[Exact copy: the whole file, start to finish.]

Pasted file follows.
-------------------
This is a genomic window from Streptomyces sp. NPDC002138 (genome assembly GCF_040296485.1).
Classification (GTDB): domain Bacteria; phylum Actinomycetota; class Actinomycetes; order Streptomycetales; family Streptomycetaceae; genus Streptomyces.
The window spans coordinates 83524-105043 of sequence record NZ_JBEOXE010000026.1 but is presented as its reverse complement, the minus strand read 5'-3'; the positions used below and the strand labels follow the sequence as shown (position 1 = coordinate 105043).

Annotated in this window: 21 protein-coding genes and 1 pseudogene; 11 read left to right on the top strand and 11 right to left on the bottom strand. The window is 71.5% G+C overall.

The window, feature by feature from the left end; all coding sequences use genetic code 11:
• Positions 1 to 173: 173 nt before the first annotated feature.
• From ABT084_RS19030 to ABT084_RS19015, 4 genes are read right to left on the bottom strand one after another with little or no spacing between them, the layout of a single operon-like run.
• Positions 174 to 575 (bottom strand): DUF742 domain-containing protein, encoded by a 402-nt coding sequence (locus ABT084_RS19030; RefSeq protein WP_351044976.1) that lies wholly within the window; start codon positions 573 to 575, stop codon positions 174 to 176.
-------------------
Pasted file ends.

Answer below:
This is a genomic window from Streptomyces sp. NPDC002138 (genome assembly GCF_040296485.1).
Classification (GTDB): domain Bacteria; phylum Actinomycetota; class Actinomycetes; order Streptomycetales; family Streptomycetaceae; genus Streptomyces.
The window spans coordinates 83524-105043 of sequence record NZ_JBEOXE010000026.1 but is presented as its reverse complement, the minus strand read 5'-3'; the positions used below and the strand labels follow the sequence as shown (position 1 = coordinate 105043).

Annotated in this window: 21 protein-coding genes and 1 pseudogene; 11 read left to right on the top strand and 11 right to left on the bottom strand. The window is 71.5% G+C overall.

The window, feature by feature from the left end; all coding sequences use genetic code 11:
• Positions 1 to 173: 173 nt before the first annotated feature.
• From ABT084_RS19030 to ABT084_RS19015, 4 genes are read right to left on the bottom strand one after another with little or no spacing between them, the layout of a single operon-like run.
• Positions 174 to 575 (bottom strand): DUF742 domain-containing protein, encoded by a 402-nt coding sequence (locus ABT084_RS19030; RefSeq protein WP_351044976.1) that lies wholly within the window; start codon positions 573 to 575, stop codon positions 174 to 176.